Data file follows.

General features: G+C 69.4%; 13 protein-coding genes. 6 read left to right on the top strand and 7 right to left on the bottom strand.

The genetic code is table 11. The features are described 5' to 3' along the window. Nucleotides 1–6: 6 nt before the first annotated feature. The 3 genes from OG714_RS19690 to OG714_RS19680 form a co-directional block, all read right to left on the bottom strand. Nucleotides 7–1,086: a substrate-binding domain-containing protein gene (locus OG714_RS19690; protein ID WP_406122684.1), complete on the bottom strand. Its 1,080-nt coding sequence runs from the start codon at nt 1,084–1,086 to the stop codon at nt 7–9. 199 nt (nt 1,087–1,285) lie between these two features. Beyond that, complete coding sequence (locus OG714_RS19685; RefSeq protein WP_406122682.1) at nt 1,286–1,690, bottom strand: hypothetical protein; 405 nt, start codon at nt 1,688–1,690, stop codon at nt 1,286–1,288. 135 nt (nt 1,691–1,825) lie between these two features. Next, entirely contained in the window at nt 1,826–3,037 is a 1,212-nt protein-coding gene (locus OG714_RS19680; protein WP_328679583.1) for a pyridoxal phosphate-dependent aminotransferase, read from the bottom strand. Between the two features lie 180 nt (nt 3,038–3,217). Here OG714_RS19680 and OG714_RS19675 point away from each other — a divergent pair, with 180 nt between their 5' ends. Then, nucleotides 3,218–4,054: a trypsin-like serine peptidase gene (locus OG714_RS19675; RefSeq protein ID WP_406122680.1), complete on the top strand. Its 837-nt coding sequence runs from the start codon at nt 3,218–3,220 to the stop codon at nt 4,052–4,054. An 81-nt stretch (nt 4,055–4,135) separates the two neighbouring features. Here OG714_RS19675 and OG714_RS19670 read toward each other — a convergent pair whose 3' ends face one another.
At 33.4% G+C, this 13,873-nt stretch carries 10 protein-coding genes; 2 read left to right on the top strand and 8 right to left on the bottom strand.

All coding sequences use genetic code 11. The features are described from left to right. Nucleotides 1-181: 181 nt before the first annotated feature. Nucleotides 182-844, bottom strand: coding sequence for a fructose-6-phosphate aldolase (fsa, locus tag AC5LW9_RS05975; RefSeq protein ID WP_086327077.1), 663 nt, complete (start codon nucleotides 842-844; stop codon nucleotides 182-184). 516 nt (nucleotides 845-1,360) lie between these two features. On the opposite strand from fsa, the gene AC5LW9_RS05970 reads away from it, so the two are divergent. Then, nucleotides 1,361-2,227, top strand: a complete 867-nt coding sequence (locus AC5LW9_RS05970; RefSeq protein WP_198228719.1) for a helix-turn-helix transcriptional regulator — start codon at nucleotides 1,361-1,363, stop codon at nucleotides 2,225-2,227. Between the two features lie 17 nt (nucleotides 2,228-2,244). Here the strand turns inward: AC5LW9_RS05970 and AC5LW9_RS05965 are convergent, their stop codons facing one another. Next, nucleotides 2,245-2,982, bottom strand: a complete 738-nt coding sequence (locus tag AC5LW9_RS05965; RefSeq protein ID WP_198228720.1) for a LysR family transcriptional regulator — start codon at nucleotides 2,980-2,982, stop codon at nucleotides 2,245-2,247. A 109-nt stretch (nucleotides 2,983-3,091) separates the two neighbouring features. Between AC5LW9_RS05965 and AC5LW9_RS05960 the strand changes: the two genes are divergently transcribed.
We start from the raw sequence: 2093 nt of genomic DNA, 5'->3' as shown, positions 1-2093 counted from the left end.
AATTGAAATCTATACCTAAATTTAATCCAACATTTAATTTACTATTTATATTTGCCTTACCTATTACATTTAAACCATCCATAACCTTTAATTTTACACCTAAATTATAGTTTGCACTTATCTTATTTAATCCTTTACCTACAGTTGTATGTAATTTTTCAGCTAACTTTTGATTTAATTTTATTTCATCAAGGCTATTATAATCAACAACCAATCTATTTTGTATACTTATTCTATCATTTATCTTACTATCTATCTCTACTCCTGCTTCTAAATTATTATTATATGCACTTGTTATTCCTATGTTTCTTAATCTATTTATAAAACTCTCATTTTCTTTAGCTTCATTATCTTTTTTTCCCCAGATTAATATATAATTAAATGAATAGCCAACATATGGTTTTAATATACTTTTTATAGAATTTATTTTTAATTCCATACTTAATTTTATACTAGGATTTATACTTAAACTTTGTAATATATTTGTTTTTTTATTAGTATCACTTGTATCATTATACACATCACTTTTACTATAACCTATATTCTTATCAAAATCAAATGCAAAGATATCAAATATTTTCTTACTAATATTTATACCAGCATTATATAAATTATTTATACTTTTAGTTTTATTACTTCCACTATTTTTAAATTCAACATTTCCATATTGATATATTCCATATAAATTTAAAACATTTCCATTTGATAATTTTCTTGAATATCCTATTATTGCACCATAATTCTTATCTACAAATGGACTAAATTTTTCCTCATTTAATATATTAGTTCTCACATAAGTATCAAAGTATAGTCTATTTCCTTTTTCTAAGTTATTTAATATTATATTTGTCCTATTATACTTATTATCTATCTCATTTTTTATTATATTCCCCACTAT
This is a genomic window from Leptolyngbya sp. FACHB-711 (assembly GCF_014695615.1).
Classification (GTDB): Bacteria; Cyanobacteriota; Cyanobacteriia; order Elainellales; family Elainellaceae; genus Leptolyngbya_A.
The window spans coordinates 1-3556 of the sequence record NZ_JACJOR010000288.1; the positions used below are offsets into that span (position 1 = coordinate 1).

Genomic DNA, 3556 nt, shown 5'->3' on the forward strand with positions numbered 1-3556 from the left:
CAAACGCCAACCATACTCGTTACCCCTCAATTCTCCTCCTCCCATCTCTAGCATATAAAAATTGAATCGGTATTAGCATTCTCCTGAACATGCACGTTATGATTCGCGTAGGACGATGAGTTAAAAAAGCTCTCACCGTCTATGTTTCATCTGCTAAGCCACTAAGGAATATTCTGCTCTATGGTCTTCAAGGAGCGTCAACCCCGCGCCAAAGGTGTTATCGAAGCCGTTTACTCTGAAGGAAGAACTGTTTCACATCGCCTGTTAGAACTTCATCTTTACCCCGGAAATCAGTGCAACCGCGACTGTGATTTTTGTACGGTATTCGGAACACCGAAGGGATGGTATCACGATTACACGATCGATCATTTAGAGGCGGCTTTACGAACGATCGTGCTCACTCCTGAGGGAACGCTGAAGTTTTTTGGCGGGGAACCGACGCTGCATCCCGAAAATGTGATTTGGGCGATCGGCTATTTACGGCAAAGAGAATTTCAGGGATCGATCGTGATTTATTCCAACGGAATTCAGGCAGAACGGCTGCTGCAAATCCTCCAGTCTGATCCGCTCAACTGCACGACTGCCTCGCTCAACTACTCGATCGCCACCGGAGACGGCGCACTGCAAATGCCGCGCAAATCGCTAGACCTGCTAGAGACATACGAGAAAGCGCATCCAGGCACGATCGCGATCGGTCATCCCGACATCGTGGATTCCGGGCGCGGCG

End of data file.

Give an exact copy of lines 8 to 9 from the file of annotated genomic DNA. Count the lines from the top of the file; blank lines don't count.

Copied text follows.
Classification (GTDB): Bacteria; Cyanobacteriota; Cyanobacteriia; order Elainellales; family Elainellaceae; genus Leptolyngbya_A.
The window spans coordinates 1-3556 of the sequence record NZ_JACJOR010000288.1; the positions used below are offsets into that span (position 1 = coordinate 1).